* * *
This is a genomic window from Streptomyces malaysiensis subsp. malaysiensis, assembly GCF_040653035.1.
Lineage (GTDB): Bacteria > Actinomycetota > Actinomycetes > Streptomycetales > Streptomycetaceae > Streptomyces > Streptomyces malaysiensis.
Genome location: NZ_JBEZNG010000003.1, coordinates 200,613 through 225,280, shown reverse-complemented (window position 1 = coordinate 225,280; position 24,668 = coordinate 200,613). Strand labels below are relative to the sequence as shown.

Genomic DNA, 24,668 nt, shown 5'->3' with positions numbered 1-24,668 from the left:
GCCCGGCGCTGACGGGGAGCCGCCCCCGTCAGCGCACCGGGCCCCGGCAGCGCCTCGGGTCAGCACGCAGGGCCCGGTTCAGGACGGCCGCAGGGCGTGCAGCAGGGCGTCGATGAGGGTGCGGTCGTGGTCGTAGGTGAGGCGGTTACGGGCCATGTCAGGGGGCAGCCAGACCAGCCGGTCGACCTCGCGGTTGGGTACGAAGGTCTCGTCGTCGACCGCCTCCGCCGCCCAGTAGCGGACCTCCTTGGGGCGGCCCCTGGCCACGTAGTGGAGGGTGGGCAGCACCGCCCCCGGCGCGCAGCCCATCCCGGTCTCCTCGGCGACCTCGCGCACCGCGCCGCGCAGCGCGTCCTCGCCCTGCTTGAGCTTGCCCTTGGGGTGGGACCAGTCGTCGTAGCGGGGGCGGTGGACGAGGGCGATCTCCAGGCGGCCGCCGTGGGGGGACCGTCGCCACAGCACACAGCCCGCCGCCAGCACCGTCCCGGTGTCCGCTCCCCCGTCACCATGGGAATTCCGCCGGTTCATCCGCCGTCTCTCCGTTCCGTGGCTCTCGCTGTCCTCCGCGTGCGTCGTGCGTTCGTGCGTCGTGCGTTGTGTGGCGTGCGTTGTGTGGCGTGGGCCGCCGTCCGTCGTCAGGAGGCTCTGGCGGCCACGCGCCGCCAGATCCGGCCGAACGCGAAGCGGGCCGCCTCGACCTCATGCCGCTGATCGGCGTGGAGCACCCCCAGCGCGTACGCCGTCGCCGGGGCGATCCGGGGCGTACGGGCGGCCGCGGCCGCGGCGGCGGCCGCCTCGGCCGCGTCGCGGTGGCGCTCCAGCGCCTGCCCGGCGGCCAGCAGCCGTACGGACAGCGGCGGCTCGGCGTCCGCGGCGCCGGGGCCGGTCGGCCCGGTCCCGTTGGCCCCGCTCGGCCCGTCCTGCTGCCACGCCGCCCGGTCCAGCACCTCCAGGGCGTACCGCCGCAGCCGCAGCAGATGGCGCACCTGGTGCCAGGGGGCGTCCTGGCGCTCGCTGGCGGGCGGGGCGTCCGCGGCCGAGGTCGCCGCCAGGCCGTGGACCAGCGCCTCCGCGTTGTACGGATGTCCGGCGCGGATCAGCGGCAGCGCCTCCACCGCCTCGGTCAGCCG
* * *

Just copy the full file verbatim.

This is a genomic window from Streptomyces malaysiensis subsp. malaysiensis, assembly GCF_040653035.1.
Lineage (GTDB): Bacteria > Actinomycetota > Actinomycetes > Streptomycetales > Streptomycetaceae > Streptomyces > Streptomyces malaysiensis.
Genome location: NZ_JBEZNG010000003.1, coordinates 200,613 through 225,280, shown reverse-complemented (window position 1 = coordinate 225,280; position 24,668 = coordinate 200,613). Strand labels below are relative to the sequence as shown.

Genomic DNA, 24,668 nt, shown 5'->3' with positions numbered 1-24,668 from the left:
GCCCGGCGCTGACGGGGAGCCGCCCCCGTCAGCGCACCGGGCCCCGGCAGCGCCTCGGGTCAGCACGCAGGGCCCGGTTCAGGACGGCCGCAGGGCGTGCAGCAGGGCGTCGATGAGGGTGCGGTCGTGGTCGTAGGTGAGGCGGTTACGGGCCATGTCAGGGGGCAGCCAGACCAGCCGGTCGACCTCGCGGTTGGGTACGAAGGTCTCGTCGTCGACCGCCTCCGCCGCCCAGTAGCGGACCTCCTTGGGGCGGCCCCTGGCCACGTAGTGGAGGGTGGGCAGCACCGCCCCCGGCGCGCAGCCCATCCCGGTCTCCTCGGCGACCTCGCGCACCGCGCCGCGCAGCGCGTCCTCGCCCTGCTTGAGCTTGCCCTTGGGGTGGGACCAGTCGTCGTAGCGGGGGCGGTGGACGAGGGCGATCTCCAGGCGGCCGCCGTGGGGGGACCGTCGCCACAGCACACAGCCCGCCGCCAGCACCGTCCCGGTGTCCGCTCCCCCGTCACCATGGGAATTCCGCCGGTTCATCCGCCGTCTCTCCGTTCCGTGGCTCTCGCTGTCCTCCGCGTGCGTCGTGCGTTCGTGCGTCGTGCGTTGTGTGGCGTGCGTTGTGTGGCGTGGGCCGCCGTCCGTCGTCAGGAGGCTCTGGCGGCCACGCGCCGCCAGATCCGGCCGAACGCGAAGCGGGCCGCCTCGACCTCATGCCGCTGATCGGCGTGGAGCACCCCCAGCGCGTACGCCGTCGCCGGGGCGATCCGGGGCGTACGGGCGGCCGCGGCCGCGGCGGCGGCCGCCTCGGCCGCGTCGCGGTGGCGCTCCAGCGCCTGCCCGGCGGCCAGCAGCCGTACGGACAGCGGCGGCTCGGCGTCCGCGGCGCCGGGGCCGGTCGGCCCGGTCCCGTTGGCCCCGCTCGGCCCGTCCTGCTGCCACGCCGCCCGGTCCAGCACCTCCAGGGCGTACCGCCGCAGCCGCAGCAGATGGCGCACCTGGTGCCAGGGGGCGTCCTGGCGCTCGCTGGCGGGCGGGGCGTCCGCGGCCGAGGTCGCCGCCAGGCCGTGGACCAGCGCCTCCGCGTTGTACGGATGTCCGGCGCGGATCAGCGGCAGCGCCTCCACCGCCTCGGTCAGCCG